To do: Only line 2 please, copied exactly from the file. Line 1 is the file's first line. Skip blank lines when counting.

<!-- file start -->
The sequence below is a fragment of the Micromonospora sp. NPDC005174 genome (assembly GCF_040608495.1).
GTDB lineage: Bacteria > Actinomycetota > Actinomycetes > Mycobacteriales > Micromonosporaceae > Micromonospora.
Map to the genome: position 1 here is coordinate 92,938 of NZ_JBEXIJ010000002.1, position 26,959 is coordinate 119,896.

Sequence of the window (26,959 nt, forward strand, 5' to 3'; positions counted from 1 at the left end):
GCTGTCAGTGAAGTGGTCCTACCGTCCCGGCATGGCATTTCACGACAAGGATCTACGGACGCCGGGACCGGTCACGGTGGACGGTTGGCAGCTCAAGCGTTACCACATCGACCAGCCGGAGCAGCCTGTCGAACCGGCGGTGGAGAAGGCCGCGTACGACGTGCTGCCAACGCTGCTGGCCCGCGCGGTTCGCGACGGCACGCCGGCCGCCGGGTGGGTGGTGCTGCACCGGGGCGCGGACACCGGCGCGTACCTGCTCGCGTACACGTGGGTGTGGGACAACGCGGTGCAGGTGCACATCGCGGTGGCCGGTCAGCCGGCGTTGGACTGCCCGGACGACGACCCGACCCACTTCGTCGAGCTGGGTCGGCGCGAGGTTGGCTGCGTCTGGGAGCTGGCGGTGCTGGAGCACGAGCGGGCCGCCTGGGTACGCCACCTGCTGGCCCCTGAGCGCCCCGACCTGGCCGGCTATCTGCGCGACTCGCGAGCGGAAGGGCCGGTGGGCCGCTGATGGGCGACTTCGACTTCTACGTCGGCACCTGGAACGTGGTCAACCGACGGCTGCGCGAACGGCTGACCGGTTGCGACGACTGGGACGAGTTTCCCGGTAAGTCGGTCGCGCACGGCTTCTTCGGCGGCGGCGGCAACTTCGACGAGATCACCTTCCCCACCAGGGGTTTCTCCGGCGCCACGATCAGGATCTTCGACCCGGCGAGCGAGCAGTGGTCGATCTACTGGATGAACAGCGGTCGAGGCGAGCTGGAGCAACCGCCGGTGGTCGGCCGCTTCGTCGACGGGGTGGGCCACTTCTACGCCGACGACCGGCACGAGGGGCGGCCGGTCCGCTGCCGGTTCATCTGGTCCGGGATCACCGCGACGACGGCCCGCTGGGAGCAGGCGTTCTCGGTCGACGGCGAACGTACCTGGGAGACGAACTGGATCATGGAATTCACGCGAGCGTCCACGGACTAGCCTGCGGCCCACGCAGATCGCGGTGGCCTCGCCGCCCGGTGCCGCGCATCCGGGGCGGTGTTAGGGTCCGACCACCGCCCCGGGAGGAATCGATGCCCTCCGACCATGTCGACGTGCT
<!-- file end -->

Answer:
GTDB lineage: Bacteria > Actinomycetota > Actinomycetes > Mycobacteriales > Micromonosporaceae > Micromonospora.